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Poem by Percy Bysshe Shelley

The Past

Wilt thou forget the happy hours
Which we buried in Love's sweet bowers,
Heaping over their corpses cold
Blossoms and leaves, instead of mould?
Blossoms which were the joys that fell,
And leaves, the hopes that yet remain.

Forget the dead, the past? Oh, yet
There are ghosts that may take revenge for it,
Memories that make the heart a tomb,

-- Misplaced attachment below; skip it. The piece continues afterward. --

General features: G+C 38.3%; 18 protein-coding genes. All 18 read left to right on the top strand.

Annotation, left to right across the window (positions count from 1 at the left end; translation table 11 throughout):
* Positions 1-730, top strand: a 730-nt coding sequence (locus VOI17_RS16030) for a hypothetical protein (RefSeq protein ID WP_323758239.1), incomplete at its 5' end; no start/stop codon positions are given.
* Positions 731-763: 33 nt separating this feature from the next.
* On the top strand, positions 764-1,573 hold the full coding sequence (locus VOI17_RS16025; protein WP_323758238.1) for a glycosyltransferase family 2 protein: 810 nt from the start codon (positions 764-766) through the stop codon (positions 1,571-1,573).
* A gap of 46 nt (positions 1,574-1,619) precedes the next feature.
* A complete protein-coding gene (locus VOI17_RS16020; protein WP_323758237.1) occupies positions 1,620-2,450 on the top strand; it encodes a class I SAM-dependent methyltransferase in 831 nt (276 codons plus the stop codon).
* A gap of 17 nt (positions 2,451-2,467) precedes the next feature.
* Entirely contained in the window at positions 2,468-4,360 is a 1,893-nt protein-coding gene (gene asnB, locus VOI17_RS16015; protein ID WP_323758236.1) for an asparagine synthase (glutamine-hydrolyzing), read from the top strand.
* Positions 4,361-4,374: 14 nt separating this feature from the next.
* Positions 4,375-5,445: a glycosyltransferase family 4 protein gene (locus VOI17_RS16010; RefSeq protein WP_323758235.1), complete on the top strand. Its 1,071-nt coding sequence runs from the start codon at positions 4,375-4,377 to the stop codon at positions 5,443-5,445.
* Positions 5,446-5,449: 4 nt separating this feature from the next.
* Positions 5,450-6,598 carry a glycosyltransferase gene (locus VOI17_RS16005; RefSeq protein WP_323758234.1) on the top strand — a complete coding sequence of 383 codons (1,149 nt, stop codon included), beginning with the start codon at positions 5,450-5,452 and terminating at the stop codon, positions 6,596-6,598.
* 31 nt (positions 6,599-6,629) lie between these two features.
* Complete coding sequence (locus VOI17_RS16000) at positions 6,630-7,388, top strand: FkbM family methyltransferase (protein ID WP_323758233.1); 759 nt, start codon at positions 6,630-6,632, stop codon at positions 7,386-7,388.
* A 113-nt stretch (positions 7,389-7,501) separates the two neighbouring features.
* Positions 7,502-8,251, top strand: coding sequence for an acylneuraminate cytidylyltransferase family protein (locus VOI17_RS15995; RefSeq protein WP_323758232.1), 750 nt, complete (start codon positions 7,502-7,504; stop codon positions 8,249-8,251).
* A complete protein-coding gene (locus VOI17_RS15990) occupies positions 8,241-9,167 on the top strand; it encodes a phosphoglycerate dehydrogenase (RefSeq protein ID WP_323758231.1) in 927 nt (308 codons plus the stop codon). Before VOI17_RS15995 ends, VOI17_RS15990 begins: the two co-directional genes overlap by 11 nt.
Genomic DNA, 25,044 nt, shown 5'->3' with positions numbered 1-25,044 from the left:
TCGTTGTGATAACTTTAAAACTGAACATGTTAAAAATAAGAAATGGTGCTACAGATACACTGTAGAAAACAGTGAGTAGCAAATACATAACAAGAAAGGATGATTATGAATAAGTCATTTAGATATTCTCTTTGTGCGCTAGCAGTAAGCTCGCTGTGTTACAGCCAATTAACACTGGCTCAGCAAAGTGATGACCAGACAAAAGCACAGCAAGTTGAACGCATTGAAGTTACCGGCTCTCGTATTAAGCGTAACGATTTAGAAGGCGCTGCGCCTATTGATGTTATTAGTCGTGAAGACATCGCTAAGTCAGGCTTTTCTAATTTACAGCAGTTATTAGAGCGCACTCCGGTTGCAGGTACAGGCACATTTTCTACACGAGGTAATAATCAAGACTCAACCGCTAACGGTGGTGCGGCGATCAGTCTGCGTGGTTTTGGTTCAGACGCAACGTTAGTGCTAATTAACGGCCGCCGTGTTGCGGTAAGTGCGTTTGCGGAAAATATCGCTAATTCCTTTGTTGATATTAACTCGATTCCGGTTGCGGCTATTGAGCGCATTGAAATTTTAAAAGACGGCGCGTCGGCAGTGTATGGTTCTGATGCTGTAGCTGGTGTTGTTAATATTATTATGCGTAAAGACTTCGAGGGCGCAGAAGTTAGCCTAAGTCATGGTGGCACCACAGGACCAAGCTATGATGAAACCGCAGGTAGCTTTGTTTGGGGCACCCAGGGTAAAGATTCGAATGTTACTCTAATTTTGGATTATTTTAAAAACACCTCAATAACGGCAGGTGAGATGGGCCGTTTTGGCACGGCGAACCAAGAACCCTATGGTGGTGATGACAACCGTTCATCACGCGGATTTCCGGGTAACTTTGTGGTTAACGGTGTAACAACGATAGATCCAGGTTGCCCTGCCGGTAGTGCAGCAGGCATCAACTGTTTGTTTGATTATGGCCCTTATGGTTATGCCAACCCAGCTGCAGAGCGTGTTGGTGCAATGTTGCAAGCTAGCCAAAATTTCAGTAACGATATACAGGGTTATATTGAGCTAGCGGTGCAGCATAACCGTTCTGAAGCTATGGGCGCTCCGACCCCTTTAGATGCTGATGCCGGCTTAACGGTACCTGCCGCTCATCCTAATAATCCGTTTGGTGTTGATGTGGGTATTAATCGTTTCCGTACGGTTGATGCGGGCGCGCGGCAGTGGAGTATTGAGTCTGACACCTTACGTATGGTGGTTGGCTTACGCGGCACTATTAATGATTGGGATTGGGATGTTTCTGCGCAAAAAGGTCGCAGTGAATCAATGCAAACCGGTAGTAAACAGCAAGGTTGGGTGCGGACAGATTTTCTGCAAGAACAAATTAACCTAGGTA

Regrets which glide through the spirit's gloom,
And with ghastly whispers tell
That joy, once lost, is pain.

Percy Bysshe Shelley

Percy Bysshe Shelley's other poems:
  1. From the Arabic, an Imitation
  2. To Mary
  3. I Would Not Be A King
  4. Wine Of The Fairies
  5. The Spectral Horseman

Poems of the other poets with the same name:

  • Ralph Emerson The Past ("The debt is paid")
  • William Bryant The Past ("Thou unrelenting Past!")
  • Henry Timrod The Past ("To-dayТs most trivial act may hold the seed")
  • Ella Wilcox The Past ("Fling my past behind me, like a robe")

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